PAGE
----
Brian D. Corneil

Brian Corneil


(Joint Appointment with Psychology)
PH.D. Queen's University
M.Sc. Queen's University
Office: Robarts Research Institute EB-12
p. 519.663.5777 x. 24132
f. 519.931.5233

Visit: Dr. Corneil's Website
Visit: The Brain and Mind Institute
See Publications by Brian Corneil on PubMed

Accurate movements in the real world involve remarkably complex sensory and motor processing. Sensory signals relaying the position of a goal in the external world must be integrated with the body's current configuration to produce an accurate high-level motor command. This motor command must then be decomposed into the appropriate muscular commands to move various body segments in a coordinated fashion. The major goal of my research is to gain insights into how the brain accomplishes these feats in such a seemingly effortless way.

Our model system to approach this question are gaze shifts, which are rapid and coordinated movements of the eyes and head. A common example of a gaze shift occurs when drivers look over their shoulders to check their blind spot. Like many movements, gaze shifts can be flexibly altered depending on various cognitive demands. The exact same gaze shift can be generated using just the eyes, by pairing eye movement with a large head movement, or any combination of eye-head coordination in between. The key hypothesis of my work is that the brainstem oculomotor structures are endowed with two thresholds: a gaze threshold that is surpassed only when a commitment to a gaze shift is made, and a lower head threshold that can drive the head without gaze shifts prior to this commitment. Inputs from higher cortical centres achieve flexible eye-head coupling by manipulating levels of brainstem activity relative to these differential thresholds.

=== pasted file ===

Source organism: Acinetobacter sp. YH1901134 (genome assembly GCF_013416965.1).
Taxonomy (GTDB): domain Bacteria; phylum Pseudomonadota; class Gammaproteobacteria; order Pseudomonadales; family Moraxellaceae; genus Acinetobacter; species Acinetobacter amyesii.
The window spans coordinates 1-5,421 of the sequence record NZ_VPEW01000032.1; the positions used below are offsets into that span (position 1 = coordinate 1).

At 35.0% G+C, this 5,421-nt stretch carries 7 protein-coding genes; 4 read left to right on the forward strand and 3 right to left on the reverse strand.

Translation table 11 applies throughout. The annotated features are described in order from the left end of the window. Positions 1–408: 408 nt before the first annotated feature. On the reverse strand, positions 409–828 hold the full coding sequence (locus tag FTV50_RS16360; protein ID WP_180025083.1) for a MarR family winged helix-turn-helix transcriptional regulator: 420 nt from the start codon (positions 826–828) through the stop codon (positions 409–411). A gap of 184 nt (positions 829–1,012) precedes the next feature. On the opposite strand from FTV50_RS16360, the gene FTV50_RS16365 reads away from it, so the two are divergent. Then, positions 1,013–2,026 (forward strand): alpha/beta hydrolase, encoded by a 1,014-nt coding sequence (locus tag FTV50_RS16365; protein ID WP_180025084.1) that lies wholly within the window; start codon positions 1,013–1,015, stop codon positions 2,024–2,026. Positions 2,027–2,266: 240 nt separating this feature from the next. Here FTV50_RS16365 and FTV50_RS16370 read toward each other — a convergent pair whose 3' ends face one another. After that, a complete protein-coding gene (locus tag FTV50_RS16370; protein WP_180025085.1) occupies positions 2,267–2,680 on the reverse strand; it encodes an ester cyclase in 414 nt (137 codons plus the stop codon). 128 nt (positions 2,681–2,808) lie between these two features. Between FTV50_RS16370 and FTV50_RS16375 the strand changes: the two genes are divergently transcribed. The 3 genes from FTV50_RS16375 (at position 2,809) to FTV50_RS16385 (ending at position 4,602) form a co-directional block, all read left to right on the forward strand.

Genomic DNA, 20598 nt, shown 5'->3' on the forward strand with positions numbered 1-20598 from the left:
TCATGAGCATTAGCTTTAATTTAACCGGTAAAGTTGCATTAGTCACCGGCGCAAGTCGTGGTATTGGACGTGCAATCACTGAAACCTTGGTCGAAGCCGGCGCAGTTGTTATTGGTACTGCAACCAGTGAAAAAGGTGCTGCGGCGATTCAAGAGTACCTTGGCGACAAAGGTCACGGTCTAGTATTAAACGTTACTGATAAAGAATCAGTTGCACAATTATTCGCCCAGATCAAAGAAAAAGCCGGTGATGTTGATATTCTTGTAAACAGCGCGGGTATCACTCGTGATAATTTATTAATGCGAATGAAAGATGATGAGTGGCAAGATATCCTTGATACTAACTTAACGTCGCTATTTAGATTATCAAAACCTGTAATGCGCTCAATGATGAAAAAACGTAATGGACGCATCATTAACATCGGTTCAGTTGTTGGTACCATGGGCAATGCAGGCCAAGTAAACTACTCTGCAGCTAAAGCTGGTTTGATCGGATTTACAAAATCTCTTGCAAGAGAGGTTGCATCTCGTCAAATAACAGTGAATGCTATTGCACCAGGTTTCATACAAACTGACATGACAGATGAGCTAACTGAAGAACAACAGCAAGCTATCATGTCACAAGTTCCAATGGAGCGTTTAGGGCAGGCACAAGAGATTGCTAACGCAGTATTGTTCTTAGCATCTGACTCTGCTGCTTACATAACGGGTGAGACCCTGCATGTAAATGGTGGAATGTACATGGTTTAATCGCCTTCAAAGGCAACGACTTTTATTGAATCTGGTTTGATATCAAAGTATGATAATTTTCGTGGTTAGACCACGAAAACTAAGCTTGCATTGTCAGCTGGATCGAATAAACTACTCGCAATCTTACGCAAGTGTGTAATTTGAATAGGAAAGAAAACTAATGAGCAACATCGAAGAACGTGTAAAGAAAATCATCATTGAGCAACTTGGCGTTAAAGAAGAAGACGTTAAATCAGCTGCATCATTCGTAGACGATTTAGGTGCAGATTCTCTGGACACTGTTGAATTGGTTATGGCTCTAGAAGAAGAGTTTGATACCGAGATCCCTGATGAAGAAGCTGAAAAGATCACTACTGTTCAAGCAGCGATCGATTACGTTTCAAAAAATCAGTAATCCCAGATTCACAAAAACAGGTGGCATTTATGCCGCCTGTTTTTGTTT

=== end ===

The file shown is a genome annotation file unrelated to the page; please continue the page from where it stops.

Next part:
Another aspect of eye-head gaze control is that knowledge of the current position of the head relative to the body is a prerequisite for accurate movement. Given the major sense organs in the head (e.g., eyes, ears, vestibular organs), sensory information from neck muscles that uniquely relates head-on-body position is required for many movements. My work also investigates how such sensory information is incorporated into the neural control of eye-head gaze shifts at various oculomotor centers throughout the neuraxis.


Chapman, B.B., Pace, M.A., Cushing, S.L., Corneil, B.D. (2012) Recruitment of a contralateral head turning synergy by stimulation of the monkey supplementary eye fields. J. Neurophysiol. 107: 1694-1710.

Goonetilleke, S.C., Gribble, P.L., Mirsattari, S.M., Doherty, T.J., Corneil, B.D. (2011) Neck muscle responses evoked by transcranial magnetic stimulation of the human frontal eye fields. Eur. J. Neurosci. 33: 2155-2167.

Corneil, B.D., Elsley, J.K., Nagy, B., Cushing, S.L. (2010) Motor output evoked by sub-saccadic stimuaton of primate frontal eye fields Proc Natl Acad Sci 107: 6070-6075.

Goonetilleke, S.C., Doherty, T.J., Corneil, B.D. (2010) A within trial measure of the stop signal reaction time in a head-unrestrained oculomotor countermanding task. J. Neurophysiol. 104: 3677-3690.

Corneil, B.D., Munoz, D.P., Chapman, B.B., Admans, T., Cushing, S.L. (2008) Neuromuscular consequences of reflexive covert orienting. Nat. Neurosci. 11(1): 13-15